Wednesday, June 19, 2013

The Smith Scale

When I start looking around for a new Whatsoever Wednesday book, I start to wish someone would create a better rating scale. The five star method that Amazon uses doesn't provide nearly enough information.  When I go to find a book to review for you, I really want to know things like:  

How is the writing?
  • This was real literature!
  • A little slow and pedantic but bearable.
  • The cross on the front is the ONLY reason they sold any of these books!

Did the book make you cry?
  • I laughed till I cried.
  • It did bore me to tears once.
  • Keep the Kleenex close
  • "Sniffle," I'm still a little weepy.

How practical is this book?
  • Angels dancing on the end of a pin are more useful and entertaining.
  • I get it but I'm not so sure how to do it.
  • I'll be changing my life.  Today.

Did you learn anything?
  • I agreed with everything the author said.  Mostly because he only said what's been said a thousand times before.
  • I disagreed with everything the author said.  Where do they get these people?
  • I'll be going to be talking to my small group about this book for years. 

See, don't you agree? My survey is a much better rating system.  I bring it all up to point you to an author that would get great marks on the Smith Scale, N.T. Wright.

I began my journey into Wright's books because one of our elders recommended him to me.  First I read Surprised by Hope which is a book about the power of the resurrection.  I went into the book prepared to disagree with Wright on a number of issues.  The book argues very persuasively that our idea of "Heaven" often totally discounts the resurrection and is thereby more pagan than Christian.  I have not read another book that changed my mind more on such a basic point.

I went on to read, How God became King, Scripture and the Authority of God, and I am in the middle of Simply Jesus.  I just won a free book and I think I'm going to choose his very well known (and rather controversial) book Justification.  He's quickly become one of my favorite authors. 

On the Smith Scale, he'd get full marks.  His writing is good.  I'm rather picky about these things.  I typically avoid Christian fiction. Too often it is very poorly written fiction with a Christian twist.  Among my other ESL courses, I teach writing.  I do not enjoy books where I feel the need to leave editorial comments in the margins.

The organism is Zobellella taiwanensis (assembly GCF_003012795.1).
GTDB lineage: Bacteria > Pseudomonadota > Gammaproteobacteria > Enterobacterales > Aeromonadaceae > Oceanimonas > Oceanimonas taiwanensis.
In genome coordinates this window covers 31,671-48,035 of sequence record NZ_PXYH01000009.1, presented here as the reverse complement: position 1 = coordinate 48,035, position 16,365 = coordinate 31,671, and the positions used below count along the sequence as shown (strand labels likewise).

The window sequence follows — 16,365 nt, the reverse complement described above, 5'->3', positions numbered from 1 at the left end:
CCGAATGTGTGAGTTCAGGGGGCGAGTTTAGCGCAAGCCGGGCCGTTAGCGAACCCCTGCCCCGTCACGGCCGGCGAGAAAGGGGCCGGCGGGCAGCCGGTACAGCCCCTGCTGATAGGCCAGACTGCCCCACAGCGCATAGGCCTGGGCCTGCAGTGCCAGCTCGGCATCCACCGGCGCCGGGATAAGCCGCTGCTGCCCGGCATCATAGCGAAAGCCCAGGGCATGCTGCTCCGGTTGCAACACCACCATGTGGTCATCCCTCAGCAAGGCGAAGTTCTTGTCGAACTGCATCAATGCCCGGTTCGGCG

An Anglican, Wright has been on both sides of the aisle.  He has experience as a trained theologian and working minister.  I love this combination.  You'll find it in Eugene Peterson and Dietrich Bonhoeffer whose books I have reviewed before.   My favorite books bring deep theology to bear on our ordinary lives, although I am very willing to read books that lean heavily in one direction or the other (say Crazy Love - super practical vs. Bonhoeffer:Pastor, Prophet, Martyr, Spy - deeply historical/theological)  For example, "Surprised by Hope" has a wonderful section that applies Jesus' kingdom ethics into real world politics.  Specifically, he argues that Jesus' call to debt forgiveness should be applied to the crippling debts that are depressing Latin and South American economies right now.  

If you're interested but not ready to invest in a book yet, let me recommend hopping over to YouTube and listening to a lecture or two of his.  We enjoyed weeks of lunchtime entertainment watching his lectures or debates while we ate. (I know, we are a whole family of nerds.  In my defense, our 4 year-old was in preschool!) His speaking and writing voices are remarkably consistent.  If you enjoy the one, you'll enjoy the other. 

I would only recommend Wright's books to grounded Christians.  There are parts of them that I do disagree with, parts which should be read with discernment and a Bible in hand. Also without some basic Bible background they would be very difficult to understand.  However, the writing is not particularly academic and his dry British sense of humor shines through. 

For fun, in the comments today, why don't you review a book or two using the Smith Scale? Maybe I'll find something new and wonderful to read!

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